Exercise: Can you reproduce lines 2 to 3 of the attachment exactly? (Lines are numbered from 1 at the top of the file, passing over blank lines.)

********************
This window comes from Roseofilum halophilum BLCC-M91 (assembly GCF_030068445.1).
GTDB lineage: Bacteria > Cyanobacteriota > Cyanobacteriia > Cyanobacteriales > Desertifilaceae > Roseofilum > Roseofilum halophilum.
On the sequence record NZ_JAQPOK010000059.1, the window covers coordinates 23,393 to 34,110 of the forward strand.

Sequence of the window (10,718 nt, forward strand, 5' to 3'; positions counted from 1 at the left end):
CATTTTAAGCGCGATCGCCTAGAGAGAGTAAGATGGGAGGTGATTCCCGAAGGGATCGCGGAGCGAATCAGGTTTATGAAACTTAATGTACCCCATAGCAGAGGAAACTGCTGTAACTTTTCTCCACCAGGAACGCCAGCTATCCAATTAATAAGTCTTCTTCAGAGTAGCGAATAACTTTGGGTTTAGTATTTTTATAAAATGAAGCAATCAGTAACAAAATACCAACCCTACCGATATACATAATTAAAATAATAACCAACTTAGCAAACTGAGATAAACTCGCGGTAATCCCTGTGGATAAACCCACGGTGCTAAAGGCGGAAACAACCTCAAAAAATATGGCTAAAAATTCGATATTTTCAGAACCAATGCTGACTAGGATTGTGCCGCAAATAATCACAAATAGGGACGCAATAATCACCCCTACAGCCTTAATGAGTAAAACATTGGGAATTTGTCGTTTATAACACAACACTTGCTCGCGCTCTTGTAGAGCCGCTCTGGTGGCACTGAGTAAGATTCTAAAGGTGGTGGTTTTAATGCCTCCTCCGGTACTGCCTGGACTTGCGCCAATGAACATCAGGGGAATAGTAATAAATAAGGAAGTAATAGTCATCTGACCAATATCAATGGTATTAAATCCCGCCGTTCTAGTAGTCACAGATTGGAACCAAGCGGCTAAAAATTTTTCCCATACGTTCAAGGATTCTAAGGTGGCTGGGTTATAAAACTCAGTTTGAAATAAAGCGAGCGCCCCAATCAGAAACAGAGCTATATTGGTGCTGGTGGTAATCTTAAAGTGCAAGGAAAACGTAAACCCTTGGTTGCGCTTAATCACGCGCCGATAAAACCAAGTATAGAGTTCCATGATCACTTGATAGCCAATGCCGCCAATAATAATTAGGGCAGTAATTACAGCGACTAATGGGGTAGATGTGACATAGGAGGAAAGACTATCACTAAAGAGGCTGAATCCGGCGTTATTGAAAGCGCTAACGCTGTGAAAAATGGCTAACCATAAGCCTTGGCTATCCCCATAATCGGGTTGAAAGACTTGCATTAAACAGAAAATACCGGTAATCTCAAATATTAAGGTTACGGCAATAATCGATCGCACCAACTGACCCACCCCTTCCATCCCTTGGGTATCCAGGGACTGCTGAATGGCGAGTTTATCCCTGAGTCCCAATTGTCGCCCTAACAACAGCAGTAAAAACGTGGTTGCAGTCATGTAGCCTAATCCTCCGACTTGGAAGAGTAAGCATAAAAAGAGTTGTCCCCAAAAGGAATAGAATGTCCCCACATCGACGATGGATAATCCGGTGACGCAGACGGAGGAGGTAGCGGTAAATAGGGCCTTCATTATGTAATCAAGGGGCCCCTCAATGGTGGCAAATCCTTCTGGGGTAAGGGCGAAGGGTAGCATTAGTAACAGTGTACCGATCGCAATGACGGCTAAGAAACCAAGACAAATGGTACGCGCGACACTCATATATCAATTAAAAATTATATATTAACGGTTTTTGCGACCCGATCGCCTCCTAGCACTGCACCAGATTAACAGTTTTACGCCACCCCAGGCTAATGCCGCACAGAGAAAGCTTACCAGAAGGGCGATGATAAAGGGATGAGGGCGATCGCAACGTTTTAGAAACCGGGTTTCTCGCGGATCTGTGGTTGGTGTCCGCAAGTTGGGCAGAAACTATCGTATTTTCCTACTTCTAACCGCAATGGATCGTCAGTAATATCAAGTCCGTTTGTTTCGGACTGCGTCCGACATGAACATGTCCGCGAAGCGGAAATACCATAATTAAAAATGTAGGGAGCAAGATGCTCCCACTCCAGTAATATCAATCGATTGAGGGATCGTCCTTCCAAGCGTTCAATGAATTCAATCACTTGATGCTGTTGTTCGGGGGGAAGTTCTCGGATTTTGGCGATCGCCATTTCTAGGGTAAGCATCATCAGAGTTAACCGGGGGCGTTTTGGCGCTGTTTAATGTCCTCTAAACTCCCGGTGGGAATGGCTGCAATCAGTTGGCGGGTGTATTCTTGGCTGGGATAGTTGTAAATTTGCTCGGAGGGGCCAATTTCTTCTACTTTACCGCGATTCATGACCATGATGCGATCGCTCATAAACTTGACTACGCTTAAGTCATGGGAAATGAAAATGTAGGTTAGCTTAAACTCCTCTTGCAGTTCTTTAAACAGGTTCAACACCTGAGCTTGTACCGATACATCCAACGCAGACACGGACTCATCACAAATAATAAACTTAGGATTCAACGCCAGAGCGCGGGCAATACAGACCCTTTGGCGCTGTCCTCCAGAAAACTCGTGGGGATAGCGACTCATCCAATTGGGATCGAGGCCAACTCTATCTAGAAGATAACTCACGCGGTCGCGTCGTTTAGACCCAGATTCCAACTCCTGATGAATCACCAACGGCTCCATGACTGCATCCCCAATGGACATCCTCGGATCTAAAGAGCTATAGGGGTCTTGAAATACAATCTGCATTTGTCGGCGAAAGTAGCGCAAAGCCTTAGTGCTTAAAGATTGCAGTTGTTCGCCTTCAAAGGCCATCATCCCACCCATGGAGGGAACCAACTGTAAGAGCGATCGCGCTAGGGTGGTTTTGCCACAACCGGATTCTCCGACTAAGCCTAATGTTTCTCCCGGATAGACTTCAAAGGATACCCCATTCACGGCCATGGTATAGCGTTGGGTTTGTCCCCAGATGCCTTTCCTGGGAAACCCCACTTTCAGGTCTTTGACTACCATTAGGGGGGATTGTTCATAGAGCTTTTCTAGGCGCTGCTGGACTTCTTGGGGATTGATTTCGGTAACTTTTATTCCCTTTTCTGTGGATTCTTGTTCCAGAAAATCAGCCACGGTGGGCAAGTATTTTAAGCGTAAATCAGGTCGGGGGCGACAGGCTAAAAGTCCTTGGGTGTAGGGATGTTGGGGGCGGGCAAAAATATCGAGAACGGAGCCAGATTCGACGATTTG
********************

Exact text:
GTDB lineage: Bacteria > Cyanobacteriota > Cyanobacteriia > Cyanobacteriales > Desertifilaceae > Roseofilum > Roseofilum halophilum.
On the sequence record NZ_JAQPOK010000059.1, the window covers coordinates 23,393 to 34,110 of the forward strand.